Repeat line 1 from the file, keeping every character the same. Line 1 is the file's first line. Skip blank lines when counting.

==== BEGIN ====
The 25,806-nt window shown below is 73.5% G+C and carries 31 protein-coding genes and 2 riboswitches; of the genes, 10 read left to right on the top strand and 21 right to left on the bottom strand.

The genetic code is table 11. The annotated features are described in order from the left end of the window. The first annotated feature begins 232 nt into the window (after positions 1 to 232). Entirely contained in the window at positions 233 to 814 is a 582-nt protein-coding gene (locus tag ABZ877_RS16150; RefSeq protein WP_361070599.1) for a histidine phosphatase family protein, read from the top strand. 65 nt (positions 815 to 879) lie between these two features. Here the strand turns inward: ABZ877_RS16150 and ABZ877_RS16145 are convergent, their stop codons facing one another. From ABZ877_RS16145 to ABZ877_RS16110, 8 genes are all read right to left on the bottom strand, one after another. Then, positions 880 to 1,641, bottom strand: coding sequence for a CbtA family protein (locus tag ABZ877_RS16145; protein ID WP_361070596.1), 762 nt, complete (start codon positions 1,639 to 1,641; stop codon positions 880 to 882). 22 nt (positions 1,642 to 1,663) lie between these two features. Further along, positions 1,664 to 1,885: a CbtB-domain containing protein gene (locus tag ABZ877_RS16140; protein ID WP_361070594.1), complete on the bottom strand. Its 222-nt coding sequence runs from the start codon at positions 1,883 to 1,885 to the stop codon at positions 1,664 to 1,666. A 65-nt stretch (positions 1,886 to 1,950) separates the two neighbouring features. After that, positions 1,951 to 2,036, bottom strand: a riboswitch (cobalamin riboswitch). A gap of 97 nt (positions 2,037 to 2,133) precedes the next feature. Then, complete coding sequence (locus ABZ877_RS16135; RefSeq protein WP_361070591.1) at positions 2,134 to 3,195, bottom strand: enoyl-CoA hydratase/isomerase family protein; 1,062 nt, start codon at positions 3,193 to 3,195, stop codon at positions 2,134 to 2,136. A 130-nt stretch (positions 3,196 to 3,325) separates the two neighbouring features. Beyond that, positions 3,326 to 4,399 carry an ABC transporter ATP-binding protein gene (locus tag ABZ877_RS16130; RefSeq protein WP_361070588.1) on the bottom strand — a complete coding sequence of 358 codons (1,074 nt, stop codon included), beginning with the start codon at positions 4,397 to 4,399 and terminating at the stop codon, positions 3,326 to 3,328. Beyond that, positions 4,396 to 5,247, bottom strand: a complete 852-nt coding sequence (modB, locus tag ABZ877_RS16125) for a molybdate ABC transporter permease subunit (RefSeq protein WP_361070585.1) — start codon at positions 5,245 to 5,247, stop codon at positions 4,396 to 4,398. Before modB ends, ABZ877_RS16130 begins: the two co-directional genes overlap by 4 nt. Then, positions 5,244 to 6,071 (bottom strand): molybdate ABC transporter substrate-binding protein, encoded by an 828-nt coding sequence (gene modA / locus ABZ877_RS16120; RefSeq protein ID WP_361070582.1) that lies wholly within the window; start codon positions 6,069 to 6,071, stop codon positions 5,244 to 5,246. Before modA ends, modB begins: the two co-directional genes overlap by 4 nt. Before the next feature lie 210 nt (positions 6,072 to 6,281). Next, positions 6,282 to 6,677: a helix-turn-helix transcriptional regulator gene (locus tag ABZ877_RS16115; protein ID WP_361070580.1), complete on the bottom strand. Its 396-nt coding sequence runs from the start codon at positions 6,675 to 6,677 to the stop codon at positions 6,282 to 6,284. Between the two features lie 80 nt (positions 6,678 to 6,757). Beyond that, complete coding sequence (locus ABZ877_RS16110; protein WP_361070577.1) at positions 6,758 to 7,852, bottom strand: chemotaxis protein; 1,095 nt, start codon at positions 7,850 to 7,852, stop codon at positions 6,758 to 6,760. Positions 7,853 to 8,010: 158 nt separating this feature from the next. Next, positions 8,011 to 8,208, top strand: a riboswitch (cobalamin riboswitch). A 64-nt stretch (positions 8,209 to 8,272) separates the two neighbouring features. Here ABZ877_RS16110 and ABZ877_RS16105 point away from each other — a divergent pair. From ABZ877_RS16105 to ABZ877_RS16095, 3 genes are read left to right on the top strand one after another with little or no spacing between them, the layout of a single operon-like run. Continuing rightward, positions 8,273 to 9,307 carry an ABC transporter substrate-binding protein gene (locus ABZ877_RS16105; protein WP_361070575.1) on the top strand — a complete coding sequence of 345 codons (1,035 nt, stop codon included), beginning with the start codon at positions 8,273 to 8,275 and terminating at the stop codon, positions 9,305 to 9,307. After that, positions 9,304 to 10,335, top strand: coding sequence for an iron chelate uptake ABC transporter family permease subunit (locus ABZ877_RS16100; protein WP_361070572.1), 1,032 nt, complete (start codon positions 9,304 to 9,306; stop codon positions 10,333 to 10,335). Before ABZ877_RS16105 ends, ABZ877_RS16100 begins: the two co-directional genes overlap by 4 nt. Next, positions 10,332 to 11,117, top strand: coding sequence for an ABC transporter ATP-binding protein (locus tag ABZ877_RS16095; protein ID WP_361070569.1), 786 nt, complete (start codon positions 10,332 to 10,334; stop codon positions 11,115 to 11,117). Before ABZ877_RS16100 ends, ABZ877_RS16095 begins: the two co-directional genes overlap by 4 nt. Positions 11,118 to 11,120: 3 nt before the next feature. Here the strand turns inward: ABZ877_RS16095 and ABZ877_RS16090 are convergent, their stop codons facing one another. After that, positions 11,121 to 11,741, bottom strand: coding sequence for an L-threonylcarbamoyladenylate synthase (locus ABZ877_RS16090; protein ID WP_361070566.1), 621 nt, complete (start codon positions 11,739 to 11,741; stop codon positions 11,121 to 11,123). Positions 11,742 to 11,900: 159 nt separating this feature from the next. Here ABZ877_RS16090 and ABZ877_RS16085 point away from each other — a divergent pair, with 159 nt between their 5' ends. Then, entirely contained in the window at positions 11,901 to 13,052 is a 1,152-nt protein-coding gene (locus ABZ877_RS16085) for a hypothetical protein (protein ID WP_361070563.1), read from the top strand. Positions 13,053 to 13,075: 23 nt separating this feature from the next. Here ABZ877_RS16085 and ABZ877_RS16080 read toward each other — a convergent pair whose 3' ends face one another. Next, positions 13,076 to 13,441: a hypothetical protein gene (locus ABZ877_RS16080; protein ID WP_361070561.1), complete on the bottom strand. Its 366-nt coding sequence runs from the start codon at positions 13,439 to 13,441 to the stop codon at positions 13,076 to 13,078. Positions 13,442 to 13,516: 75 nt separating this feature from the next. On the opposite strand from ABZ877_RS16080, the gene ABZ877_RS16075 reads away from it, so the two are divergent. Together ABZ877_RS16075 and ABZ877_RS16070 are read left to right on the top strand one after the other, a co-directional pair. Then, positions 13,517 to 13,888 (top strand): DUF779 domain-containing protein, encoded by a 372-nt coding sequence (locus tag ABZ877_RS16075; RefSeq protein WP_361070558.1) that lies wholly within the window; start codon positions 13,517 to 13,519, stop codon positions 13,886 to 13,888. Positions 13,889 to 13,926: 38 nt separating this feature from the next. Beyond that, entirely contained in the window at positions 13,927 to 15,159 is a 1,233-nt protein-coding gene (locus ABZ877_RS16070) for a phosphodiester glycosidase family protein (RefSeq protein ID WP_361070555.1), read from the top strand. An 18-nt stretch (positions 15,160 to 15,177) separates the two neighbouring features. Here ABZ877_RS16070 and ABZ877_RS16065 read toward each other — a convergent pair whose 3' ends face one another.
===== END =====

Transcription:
The 25,806-nt window shown below is 73.5% G+C and carries 31 protein-coding genes and 2 riboswitches; of the genes, 10 read left to right on the top strand and 21 right to left on the bottom strand.